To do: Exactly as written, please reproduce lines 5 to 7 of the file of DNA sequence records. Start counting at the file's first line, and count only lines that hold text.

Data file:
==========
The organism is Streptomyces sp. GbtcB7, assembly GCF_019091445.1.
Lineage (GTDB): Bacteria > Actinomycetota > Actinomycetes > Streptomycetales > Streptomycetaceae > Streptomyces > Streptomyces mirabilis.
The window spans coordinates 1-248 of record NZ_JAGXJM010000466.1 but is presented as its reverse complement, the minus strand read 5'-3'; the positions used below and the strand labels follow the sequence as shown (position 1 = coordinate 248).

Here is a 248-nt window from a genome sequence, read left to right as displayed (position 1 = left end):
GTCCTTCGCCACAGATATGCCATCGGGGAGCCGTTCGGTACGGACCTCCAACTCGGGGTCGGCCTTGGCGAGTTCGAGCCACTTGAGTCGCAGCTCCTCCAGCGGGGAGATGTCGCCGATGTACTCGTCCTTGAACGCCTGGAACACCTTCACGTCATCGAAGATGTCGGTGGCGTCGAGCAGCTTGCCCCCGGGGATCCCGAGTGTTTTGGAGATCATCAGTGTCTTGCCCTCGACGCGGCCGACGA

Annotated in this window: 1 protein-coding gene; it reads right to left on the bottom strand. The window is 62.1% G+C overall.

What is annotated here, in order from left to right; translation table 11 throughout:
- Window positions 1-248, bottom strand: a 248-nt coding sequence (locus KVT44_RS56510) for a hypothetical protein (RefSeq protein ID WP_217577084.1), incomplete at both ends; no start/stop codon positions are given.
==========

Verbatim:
GTCCTTCGCCACAGATATGCCATCGGGGAGCCGTTCGGTACGGACCTCCAACTCGGGGTCGGCCTTGGCGAGTTCGAGCCACTTGAGTCGCAGCTCCTCCAGCGGGGAGATGTCGCCGATGTACTCGTCCTTGAACGCCTGGAACACCTTCACGTCATCGAAGATGTCGGTGGCGTCGAGCAGCTTGCCCCCGGGGATCCCGAGTGTTTTGGAGATCATCAGTGTCTTGCCCTCGACGCGGCCGACGA

Annotated in this window: 1 protein-coding gene; it reads right to left on the bottom strand. The window is 62.1% G+C overall.

What is annotated here, in order from left to right; translation table 11 throughout: